Cast: Marcello Mastroianni, Ursula Andress, Elsa Martinelli, Massimo Serato, Luce Bonifassy,Salvo Randone

I submit this review for Bev’s 2014 Silver Age Vintage Mystery Challenge Bingo in the ‘Number’ category (for other participants’ reviews, click here):

mark5-vintage-silver-card

***** (3 fedora tips out of 5)

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38 Responses to The Tenth Victim (1965) – Tuesday’s Overlooked Film

  1. Sergio – Interesting how the film builds on the story instead of being an more direct adaptation. With a short story of course you can do that. It sounds as though the film has a different sort of wit to the story, and that’s interesting too. That thin veneer of civilisation is very thin indeed at times, and stories like this one, The Most Dangerous Game, Lord of the Flies and others really explore that theme in interesting ways. Thanks as always for an excellent post and for the ‘food for thought.’

    • As you say, with a short story there is a lot more flexibility but I was surprised how well it fits in with Sheckley’s general approach – I think they must have read some of his other novels too frankly!

  2. Todd Mason says:

    I’ve yet to see the film (or read the novels), but I’ve read the story…and I’ve heard the X MINUS ONE adaptation scripted by Kinoy (the link up there wouldn’t work for me, but Archive.org has this one: https://archive.org/details/XMinus1B ).

    It’s notable, I think, that the film of the Sheckley wished to avoid confusion with the Lewton Unit/RKO suspense film THE 7TH VICTIM, so bumped it up by three…also notable, Stephen King admitting the degree to which THE RUNNING MAN was derivative, and paying for that privilege.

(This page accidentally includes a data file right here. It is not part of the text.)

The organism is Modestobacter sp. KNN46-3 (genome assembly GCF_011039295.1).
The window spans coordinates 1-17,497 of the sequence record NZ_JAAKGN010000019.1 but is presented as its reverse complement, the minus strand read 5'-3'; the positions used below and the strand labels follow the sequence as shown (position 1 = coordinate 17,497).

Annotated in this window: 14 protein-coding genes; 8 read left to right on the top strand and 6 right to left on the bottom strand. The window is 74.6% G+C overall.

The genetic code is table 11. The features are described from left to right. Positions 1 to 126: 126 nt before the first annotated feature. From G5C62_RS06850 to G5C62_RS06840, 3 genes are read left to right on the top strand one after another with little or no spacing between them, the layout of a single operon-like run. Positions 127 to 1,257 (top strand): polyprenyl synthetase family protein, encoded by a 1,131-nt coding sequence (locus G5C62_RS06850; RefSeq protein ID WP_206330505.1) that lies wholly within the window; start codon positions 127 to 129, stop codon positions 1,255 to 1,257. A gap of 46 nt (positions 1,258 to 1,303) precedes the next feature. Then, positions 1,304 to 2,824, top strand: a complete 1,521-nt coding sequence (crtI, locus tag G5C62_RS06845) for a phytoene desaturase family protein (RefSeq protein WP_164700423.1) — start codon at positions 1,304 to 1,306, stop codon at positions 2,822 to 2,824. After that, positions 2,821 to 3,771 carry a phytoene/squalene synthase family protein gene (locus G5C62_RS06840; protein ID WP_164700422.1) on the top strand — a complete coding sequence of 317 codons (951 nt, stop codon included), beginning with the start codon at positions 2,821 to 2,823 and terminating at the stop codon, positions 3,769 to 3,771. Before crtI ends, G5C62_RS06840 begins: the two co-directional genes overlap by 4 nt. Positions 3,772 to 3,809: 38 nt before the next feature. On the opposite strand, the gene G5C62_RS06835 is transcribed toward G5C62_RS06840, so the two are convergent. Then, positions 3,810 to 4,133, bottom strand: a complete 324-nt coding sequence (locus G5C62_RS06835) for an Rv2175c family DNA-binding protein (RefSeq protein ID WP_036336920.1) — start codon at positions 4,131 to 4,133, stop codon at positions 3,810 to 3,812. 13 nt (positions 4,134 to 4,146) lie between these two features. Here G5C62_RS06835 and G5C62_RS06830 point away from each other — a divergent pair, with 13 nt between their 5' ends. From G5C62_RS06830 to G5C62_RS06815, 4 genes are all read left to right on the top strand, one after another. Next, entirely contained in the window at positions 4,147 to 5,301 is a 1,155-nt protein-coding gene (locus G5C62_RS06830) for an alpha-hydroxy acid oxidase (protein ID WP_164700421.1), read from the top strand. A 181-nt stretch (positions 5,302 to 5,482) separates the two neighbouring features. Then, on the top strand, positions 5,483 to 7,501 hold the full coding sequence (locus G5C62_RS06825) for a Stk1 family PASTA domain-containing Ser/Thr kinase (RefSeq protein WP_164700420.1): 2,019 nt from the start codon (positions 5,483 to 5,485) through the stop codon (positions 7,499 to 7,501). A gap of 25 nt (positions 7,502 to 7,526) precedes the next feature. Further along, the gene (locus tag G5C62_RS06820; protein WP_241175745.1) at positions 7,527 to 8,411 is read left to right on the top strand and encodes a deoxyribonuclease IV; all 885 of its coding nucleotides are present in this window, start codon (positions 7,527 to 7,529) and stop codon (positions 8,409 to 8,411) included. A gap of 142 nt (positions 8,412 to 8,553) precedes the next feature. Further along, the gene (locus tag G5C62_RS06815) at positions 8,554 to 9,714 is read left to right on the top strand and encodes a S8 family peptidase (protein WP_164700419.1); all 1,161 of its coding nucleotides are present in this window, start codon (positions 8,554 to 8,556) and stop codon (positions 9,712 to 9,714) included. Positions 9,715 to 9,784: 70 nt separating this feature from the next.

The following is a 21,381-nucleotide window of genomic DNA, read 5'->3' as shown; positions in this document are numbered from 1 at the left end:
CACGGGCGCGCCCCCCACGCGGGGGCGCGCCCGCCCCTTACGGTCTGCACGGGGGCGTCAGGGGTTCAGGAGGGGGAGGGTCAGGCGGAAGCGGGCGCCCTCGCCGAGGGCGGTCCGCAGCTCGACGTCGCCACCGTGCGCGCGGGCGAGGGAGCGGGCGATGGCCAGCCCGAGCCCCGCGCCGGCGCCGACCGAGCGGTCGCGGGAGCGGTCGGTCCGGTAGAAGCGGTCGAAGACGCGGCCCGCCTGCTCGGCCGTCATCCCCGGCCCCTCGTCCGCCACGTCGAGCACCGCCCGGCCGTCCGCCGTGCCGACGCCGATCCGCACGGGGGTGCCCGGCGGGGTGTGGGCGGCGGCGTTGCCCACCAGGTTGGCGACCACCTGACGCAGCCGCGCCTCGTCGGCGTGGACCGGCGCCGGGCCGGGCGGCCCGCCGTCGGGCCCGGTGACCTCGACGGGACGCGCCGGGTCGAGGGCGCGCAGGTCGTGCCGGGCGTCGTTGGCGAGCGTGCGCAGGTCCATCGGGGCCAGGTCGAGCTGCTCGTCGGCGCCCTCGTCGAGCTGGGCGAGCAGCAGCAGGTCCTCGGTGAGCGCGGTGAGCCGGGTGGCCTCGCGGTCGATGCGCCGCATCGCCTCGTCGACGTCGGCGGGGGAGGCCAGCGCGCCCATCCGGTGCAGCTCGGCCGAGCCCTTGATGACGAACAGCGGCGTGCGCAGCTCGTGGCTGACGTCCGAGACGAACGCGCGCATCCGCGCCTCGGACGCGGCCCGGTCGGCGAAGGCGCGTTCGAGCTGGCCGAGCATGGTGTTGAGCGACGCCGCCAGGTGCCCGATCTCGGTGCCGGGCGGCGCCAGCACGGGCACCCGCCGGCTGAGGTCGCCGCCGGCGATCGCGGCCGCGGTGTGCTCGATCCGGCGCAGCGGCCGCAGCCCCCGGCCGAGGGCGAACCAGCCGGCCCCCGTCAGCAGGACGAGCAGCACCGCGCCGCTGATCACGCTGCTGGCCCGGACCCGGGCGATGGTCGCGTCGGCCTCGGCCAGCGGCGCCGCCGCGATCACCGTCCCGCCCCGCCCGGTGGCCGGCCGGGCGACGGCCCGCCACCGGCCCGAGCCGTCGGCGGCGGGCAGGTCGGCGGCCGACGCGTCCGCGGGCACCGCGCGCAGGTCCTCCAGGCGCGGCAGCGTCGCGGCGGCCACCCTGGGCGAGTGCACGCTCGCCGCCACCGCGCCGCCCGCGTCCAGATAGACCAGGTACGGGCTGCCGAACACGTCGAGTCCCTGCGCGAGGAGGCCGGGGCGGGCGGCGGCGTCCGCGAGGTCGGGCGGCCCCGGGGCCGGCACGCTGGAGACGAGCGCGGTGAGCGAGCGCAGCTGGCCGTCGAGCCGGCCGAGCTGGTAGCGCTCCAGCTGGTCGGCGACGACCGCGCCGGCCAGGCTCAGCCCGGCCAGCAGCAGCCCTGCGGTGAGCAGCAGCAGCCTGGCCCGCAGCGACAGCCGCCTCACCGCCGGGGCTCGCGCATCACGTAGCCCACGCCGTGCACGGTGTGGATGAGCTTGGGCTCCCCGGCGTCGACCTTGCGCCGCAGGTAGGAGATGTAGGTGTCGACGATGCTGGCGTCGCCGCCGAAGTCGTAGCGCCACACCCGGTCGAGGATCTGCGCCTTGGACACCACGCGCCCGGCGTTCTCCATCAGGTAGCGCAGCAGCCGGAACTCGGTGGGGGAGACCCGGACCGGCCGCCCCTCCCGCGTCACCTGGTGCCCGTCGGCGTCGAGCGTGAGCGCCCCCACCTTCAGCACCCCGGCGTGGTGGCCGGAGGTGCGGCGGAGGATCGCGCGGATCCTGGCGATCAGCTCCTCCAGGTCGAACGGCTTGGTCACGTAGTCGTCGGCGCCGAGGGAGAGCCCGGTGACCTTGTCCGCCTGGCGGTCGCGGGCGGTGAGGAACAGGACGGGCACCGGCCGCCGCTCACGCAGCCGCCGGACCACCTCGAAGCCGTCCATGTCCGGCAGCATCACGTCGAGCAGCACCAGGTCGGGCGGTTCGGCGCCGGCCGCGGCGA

And, you are too kind. (Also picked up the most recent issue of SIGHT AND SOUND over here…it was most amusing, having the WONDERFALLS producer blame my colleague on the “Network Desk” at TV GUIDE–he took care of Fox, CBS and the WB, and still does, only with the CW now in the slot, while I did and do take care of public broadcasting national networks–for the cancellation of WONDERFALLS…when my colleague was as enthusiastic a fan of the series as could be, and not in charge of the last-minute shuffling around on the schedule that Fox did with the series. But, of course, by blaming my colleague and TV GUIDE, the producer in question was burning no bridges in terms of future series sales. Amused, also, Sergio, that the fingernail-length matter was a revelation…after all, as with typing only moreso, lesbians have rather delicate and crowded matters to attend to, with as short a set of fingernails as possible, in most cases at least those that don’t involve rather specialized kink…)

    • I’m still laughing out loud, Todd – darn if that isn’t the longest bracketed aside this blog has ever had! I see I shall have to be much more careful with what I say in Sight & Sound in future – busted again! Thanks for keeping me ‘straight’. As for fingernails, well, let’s just say I hadn;t expected to hear it discussed ont he audio commentary and leave it at that! Thanks for the other link to the Kinoy and I’m going to recheck my link right now – as always, thanks for the help.

  3. Colin says:

    I’ve heard of this but have never seen it. The premise sounds interesting though it’s one we’ve seen in various forms over the years now. Both The Most Dangerous Game & The Running Man immediately sprang to mind as I read through your piece. I like the former a lot, the latter less so.

  4. Patti Abbott says:

    I have heard of neither the book nor movie. But I am reading dystopias right now so I am very interested. That swinging 60s attitude sure ruined a lot of films.

  5. I was expecting to see that you’d claimed this as your Book Made Into a Movie square!

  6. Jeff Flugel says:

    Very interesting comparison, Sergio! I’ve seen parts of the movie version (chiefly the Ursula Andress striptease scene you reference above), but have never read the story or novelization. I have sampled the transfer on the Blue Underground Region A Blu-Ray and it’s a stunner. It’s definitely on the “to watch” list.